3 Critical Steps upon Getting Your Property Tax Assessment

Every year, you will receive a property tax assessment since it is part of being a real property owner. Your reaction when you see your tax payable will likely be frustration because it just keeps increasing every year. You want to protest it but either you don’t know how or you’ve been unsuccessful in your previous attempts.

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GA Tax Assessors Might Have Your Commercial Property and Residential Property Taxes Wrong

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Tips for Getting the Property Tax Cut You Deserve


Are you tired of always paying those property taxes that you feel are just too high for the home that you own, or your commercial property? Sure, nobody likes to pay taxes, but sometimes, you really are spending far too much money on your taxes. If you feel that the GA tax assessors have valued your property too highly, it might be a good idea to speak with some professionals who can determine if you are indeed overpaying.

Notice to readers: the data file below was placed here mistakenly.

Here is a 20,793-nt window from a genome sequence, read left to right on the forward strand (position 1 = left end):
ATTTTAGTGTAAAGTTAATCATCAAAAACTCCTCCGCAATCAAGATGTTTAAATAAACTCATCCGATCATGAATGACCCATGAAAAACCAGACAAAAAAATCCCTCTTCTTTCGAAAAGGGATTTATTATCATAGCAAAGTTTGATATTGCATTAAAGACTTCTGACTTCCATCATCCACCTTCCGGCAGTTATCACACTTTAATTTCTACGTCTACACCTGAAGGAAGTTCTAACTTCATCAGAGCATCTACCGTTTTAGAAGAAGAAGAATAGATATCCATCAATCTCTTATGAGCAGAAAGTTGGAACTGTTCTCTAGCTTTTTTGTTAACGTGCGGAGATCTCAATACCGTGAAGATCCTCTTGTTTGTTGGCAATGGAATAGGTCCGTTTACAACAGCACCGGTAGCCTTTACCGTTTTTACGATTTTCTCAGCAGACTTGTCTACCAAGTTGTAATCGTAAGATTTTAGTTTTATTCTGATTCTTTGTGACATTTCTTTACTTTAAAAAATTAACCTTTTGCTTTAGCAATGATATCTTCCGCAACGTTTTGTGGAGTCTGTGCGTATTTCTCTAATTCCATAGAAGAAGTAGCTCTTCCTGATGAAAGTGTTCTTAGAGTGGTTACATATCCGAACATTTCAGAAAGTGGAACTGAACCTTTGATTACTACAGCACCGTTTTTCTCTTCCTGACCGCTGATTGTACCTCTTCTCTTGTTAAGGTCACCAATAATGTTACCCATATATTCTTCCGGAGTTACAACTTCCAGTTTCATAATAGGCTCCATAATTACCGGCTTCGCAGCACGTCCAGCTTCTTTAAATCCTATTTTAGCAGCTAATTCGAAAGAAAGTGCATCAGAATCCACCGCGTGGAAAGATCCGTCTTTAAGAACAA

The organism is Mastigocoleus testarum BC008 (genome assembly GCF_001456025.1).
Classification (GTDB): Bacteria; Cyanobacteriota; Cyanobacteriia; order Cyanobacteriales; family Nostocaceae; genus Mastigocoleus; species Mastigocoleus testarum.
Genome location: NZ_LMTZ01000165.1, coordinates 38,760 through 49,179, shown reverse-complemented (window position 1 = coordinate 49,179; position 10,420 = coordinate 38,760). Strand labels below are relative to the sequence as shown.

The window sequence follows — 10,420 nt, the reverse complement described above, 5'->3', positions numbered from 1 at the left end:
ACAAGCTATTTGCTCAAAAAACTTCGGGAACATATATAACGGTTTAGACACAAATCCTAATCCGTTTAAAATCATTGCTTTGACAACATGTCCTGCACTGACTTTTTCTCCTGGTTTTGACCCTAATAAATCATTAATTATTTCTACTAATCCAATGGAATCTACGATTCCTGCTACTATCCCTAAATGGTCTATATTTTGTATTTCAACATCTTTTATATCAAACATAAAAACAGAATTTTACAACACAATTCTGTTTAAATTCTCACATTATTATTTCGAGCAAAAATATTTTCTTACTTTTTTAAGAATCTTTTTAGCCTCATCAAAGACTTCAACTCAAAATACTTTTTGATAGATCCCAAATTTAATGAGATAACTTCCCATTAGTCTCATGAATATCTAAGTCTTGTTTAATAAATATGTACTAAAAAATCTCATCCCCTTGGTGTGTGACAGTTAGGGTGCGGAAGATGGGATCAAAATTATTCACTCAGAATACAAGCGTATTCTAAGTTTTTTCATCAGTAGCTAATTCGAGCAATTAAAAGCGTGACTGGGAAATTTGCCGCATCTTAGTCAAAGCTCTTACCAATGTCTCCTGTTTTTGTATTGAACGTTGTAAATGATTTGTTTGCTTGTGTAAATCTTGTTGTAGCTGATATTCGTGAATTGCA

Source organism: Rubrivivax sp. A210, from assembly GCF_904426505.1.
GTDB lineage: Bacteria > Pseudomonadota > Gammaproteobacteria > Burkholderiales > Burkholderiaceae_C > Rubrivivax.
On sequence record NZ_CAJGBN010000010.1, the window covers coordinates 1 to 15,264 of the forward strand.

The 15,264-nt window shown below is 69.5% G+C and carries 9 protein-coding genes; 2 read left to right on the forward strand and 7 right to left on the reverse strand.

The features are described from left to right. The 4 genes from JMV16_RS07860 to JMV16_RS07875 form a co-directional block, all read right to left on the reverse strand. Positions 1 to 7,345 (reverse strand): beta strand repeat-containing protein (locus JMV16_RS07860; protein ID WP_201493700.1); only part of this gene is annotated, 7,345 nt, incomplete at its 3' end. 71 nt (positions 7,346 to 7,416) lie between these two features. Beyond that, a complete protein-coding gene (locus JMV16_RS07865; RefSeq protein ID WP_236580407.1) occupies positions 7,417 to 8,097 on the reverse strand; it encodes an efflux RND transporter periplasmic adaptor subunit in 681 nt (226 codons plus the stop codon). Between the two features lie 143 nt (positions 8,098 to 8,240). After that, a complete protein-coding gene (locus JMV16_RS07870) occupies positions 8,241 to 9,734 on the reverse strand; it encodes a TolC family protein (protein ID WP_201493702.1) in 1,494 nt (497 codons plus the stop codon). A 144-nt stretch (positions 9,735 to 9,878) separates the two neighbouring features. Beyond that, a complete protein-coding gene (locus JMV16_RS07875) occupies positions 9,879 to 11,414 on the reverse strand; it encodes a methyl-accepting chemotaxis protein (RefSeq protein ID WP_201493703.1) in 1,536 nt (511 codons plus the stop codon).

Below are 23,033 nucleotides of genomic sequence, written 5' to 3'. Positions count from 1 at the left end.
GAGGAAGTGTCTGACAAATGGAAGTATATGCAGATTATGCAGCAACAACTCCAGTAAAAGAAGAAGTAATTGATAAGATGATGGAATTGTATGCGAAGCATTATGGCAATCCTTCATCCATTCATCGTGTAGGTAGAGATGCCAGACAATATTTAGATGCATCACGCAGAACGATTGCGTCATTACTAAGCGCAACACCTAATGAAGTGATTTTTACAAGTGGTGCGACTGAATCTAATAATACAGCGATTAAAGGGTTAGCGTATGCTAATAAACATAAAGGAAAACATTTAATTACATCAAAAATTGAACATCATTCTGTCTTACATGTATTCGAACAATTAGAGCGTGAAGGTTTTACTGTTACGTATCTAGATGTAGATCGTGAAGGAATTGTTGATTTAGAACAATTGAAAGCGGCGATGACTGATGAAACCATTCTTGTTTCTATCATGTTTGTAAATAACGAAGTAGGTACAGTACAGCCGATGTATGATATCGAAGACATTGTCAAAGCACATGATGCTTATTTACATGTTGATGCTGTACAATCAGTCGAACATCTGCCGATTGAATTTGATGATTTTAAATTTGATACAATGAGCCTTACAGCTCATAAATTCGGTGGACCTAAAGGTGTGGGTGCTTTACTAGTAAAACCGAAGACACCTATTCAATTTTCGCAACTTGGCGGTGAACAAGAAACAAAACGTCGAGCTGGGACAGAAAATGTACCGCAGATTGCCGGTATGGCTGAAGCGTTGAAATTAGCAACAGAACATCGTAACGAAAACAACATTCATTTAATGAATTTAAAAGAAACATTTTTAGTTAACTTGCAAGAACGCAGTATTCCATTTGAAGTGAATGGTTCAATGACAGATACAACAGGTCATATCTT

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Filing an Appeal for Property Taxes in Georgia

If you believe that the GA tax assessors did not provide you with an accurate assessment of your home’s value, such as valuing the property too high, it will cause some issues with your taxes. Namely, you are going to be paying more in taxes than you should be paying based on the supposed value of your property rather than the real value of the property. Whether this happens just once or year after year, it costs you quite a bit. It is, therefore, a good idea to consider an appeal for your property tax as soon as possible.